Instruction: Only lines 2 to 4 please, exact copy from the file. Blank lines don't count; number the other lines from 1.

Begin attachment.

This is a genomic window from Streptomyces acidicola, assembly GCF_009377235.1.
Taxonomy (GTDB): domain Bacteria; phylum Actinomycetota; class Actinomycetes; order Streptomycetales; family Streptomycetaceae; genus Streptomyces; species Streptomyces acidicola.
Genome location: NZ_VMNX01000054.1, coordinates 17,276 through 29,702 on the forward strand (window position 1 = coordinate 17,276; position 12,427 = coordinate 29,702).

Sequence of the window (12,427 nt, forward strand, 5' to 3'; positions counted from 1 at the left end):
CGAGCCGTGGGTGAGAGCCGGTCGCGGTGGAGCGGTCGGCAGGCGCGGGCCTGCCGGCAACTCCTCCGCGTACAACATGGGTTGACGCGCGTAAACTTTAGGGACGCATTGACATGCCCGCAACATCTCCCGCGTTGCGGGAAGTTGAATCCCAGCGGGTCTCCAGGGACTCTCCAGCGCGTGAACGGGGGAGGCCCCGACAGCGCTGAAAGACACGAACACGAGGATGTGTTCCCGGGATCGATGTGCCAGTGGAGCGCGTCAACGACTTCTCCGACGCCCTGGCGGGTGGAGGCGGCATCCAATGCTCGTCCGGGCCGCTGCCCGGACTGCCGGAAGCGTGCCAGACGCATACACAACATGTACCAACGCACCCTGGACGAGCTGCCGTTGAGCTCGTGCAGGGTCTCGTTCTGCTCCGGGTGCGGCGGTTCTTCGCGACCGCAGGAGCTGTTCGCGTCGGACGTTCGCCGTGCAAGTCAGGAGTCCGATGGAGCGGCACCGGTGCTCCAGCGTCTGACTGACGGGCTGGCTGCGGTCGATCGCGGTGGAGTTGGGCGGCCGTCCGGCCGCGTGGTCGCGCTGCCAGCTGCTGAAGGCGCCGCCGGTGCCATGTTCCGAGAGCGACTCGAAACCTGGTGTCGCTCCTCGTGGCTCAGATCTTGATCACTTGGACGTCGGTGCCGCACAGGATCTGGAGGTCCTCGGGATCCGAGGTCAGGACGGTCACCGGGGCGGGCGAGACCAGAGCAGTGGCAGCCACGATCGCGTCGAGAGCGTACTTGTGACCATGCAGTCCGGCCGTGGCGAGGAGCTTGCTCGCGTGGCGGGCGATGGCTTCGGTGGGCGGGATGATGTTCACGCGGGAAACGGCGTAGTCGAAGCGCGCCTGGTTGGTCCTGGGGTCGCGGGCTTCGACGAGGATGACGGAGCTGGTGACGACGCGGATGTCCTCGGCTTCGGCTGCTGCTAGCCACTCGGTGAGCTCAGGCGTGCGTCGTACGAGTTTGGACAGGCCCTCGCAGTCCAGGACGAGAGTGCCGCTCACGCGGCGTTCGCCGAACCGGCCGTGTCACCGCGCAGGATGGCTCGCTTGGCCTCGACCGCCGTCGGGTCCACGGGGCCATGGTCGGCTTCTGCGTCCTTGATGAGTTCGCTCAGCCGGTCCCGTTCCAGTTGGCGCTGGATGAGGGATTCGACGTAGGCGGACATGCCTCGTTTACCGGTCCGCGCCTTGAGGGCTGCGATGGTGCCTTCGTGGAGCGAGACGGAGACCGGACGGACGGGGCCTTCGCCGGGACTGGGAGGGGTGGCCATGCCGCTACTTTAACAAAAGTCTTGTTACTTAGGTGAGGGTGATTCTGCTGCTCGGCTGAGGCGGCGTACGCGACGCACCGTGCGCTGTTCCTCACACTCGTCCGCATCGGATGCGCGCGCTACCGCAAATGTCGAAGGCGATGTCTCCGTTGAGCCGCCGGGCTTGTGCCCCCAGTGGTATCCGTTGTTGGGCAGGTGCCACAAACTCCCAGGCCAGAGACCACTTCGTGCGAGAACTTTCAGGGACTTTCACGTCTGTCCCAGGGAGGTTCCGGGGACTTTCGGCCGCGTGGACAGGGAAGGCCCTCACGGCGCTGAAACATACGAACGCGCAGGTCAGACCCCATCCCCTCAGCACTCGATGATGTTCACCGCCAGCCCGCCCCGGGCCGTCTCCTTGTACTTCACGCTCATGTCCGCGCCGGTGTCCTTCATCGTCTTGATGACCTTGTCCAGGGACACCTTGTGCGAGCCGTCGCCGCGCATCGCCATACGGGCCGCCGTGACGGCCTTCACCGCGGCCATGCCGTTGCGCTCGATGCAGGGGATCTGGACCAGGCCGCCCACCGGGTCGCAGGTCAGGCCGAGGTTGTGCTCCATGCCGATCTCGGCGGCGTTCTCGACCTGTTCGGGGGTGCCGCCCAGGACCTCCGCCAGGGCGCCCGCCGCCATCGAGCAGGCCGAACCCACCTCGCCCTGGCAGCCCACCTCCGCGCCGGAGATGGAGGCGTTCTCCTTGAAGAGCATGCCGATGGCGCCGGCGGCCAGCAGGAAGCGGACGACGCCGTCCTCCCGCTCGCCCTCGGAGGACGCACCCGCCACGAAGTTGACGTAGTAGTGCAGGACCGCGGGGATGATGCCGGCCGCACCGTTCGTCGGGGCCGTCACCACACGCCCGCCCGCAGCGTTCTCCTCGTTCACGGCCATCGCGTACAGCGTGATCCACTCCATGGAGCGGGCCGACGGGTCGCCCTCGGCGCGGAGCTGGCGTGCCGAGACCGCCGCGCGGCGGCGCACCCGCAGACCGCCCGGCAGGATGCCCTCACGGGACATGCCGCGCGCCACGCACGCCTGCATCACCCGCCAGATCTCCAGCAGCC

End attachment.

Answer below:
Taxonomy (GTDB): domain Bacteria; phylum Actinomycetota; class Actinomycetes; order Streptomycetales; family Streptomycetaceae; genus Streptomyces; species Streptomyces acidicola.
Genome location: NZ_VMNX01000054.1, coordinates 17,276 through 29,702 on the forward strand (window position 1 = coordinate 17,276; position 12,427 = coordinate 29,702).

Sequence of the window (12,427 nt, forward strand, 5' to 3'; positions counted from 1 at the left end):